Based on Java (1.5), this malware is hiding in an image that presents itself as an attachment associated with an email message. The Trojan horse can steal usernames, passwords, and other personal data by recording keystrokes, as Microsoft warns on Twitter.
The latest version of the Java-based STRRAT (1.5) malware was seen distributing in a massive email campaign last week. This RAT is notorious for its ransomware-like behavior of appending the .crimson filename extension to files without actually encrypting them. pic.twitter.com/mGow2sJupN
Microsoft Security Intelligence (MsftSecIntel) May 19, 2021
It acts like ransomware
The way it works is special. This is because it behaves like ransomware. So, once published, it appends the file name extension. Purple refers to the files on the computer but are not physically encrypted. It is a matter of distracting the victim to make him believe that he is only dealing with a ransomware program but not a remotely executable Trojan horse.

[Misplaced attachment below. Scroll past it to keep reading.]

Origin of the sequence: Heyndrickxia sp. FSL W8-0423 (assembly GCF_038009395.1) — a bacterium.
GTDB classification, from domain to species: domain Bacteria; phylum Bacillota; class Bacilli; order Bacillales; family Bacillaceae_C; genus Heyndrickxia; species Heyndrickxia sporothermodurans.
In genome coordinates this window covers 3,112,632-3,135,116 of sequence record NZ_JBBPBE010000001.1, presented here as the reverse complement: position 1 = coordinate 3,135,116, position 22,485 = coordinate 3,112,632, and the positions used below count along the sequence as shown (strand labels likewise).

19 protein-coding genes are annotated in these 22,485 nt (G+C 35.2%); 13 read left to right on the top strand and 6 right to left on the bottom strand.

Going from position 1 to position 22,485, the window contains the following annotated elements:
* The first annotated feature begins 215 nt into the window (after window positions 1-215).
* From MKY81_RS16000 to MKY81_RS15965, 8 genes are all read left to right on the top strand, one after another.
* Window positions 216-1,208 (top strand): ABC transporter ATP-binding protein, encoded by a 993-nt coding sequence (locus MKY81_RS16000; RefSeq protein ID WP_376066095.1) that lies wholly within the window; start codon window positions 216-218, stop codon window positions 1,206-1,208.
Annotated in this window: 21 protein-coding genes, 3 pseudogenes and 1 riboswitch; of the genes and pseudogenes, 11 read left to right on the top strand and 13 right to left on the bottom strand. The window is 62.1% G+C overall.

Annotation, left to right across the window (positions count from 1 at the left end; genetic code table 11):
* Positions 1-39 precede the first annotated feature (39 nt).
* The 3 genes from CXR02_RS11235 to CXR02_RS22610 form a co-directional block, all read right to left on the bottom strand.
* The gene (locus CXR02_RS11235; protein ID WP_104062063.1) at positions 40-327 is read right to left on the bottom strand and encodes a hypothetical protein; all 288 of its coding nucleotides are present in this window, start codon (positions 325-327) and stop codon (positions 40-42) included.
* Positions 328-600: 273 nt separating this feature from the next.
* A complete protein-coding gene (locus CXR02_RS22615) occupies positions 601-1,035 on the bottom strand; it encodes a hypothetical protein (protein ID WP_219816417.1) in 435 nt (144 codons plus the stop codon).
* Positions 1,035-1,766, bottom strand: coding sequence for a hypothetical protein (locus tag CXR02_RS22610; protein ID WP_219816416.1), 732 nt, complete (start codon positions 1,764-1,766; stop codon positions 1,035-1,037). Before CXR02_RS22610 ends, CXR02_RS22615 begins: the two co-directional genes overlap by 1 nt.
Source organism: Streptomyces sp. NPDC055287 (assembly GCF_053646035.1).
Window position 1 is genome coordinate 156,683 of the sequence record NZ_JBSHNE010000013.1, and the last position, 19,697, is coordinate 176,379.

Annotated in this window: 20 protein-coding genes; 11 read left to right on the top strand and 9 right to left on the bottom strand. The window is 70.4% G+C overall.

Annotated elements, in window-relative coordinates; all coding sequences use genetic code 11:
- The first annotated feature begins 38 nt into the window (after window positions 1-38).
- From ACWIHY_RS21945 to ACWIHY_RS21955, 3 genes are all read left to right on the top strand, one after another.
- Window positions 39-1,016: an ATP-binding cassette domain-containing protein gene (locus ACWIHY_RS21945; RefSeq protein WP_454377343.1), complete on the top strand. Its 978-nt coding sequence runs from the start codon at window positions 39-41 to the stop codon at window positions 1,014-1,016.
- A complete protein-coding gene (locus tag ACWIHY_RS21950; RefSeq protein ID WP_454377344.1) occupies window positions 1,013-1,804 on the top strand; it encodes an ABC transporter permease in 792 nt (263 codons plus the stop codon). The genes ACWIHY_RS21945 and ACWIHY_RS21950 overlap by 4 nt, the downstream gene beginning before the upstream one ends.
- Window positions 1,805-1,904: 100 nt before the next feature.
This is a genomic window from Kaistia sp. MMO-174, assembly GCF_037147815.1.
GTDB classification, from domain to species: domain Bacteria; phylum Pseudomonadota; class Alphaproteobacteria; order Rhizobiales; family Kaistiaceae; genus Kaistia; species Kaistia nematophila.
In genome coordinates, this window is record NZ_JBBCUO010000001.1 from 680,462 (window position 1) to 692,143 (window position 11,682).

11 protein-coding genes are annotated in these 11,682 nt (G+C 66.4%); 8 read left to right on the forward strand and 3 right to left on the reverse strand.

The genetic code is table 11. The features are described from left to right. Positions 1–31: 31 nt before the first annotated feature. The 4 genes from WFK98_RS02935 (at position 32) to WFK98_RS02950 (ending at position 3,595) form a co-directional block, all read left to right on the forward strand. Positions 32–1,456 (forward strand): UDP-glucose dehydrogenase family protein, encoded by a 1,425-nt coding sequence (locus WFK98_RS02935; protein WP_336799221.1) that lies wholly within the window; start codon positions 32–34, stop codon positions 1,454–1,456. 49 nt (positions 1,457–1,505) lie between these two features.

To spread, malware can rely on distributing emails offering payment to the victim. To see the amount, you are asked to click on what appears as an attachment, it is supposed to be in PDF format. Once the victim opens the file, he downloads the malware and the hacker can access his computer, our colleagues note.
The campaign appears to be continuing. It is possible that the hackers could extend it thanks to the various data collected allowing them to access the emails of the victims.
The best way to protect yourself from STRRAT is to not click on the image that acts as an attachment. It is best to be wary of any email whose correspondent does not know, especially if the subject matter is monetary gain. Installing an antivirus program that checks email can also protect against attacks.
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